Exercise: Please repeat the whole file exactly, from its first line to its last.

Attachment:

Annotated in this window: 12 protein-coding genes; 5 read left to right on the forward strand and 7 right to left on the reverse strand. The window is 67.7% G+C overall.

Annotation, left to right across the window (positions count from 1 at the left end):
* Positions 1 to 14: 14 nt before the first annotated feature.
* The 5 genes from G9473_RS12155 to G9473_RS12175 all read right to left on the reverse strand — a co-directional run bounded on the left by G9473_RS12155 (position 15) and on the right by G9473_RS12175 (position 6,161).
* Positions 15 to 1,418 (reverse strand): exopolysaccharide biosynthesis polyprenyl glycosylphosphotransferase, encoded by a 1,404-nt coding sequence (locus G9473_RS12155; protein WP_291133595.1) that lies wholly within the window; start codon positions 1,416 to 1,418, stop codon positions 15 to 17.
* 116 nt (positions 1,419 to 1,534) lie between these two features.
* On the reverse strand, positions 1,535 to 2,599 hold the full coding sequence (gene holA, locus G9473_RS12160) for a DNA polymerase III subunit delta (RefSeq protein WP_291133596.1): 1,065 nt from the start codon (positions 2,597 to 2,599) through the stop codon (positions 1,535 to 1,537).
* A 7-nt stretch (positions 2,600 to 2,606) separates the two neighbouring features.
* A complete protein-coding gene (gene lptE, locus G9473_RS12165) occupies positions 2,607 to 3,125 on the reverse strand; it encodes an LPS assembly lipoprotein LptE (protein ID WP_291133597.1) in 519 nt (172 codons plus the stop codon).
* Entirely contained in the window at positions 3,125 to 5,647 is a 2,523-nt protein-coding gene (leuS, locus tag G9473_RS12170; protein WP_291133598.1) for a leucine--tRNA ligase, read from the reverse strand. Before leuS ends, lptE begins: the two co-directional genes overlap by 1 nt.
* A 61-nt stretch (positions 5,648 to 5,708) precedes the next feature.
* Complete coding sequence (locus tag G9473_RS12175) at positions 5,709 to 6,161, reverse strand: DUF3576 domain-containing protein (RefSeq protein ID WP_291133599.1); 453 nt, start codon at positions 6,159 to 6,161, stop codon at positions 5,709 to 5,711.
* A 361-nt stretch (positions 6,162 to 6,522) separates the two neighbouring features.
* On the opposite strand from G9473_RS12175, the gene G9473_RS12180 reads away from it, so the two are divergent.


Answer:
Annotated in this window: 12 protein-coding genes; 5 read left to right on the forward strand and 7 right to left on the reverse strand. The window is 67.7% G+C overall.

Annotation, left to right across the window (positions count from 1 at the left end):
* Positions 1 to 14: 14 nt before the first annotated feature.
* The 5 genes from G9473_RS12155 to G9473_RS12175 all read right to left on the reverse strand — a co-directional run bounded on the left by G9473_RS12155 (position 15) and on the right by G9473_RS12175 (position 6,161).
* Positions 15 to 1,418 (reverse strand): exopolysaccharide biosynthesis polyprenyl glycosylphosphotransferase, encoded by a 1,404-nt coding sequence (locus G9473_RS12155; protein WP_291133595.1) that lies wholly within the window; start codon positions 1,416 to 1,418, stop codon positions 15 to 17.
* 116 nt (positions 1,419 to 1,534) lie between these two features.
* On the reverse strand, positions 1,535 to 2,599 hold the full coding sequence (gene holA, locus G9473_RS12160) for a DNA polymerase III subunit delta (RefSeq protein WP_291133596.1): 1,065 nt from the start codon (positions 2,597 to 2,599) through the stop codon (positions 1,535 to 1,537).
* A 7-nt stretch (positions 2,600 to 2,606) separates the two neighbouring features.
* A complete protein-coding gene (gene lptE, locus G9473_RS12165) occupies positions 2,607 to 3,125 on the reverse strand; it encodes an LPS assembly lipoprotein LptE (protein ID WP_291133597.1) in 519 nt (172 codons plus the stop codon).
* Entirely contained in the window at positions 3,125 to 5,647 is a 2,523-nt protein-coding gene (leuS, locus tag G9473_RS12170; protein WP_291133598.1) for a leucine--tRNA ligase, read from the reverse strand. Before leuS ends, lptE begins: the two co-directional genes overlap by 1 nt.
* A 61-nt stretch (positions 5,648 to 5,708) precedes the next feature.
* Complete coding sequence (locus tag G9473_RS12175) at positions 5,709 to 6,161, reverse strand: DUF3576 domain-containing protein (RefSeq protein ID WP_291133599.1); 453 nt, start codon at positions 6,159 to 6,161, stop codon at positions 5,709 to 5,711.
* A 361-nt stretch (positions 6,162 to 6,522) separates the two neighbouring features.
* On the opposite strand from G9473_RS12175, the gene G9473_RS12180 reads away from it, so the two are divergent.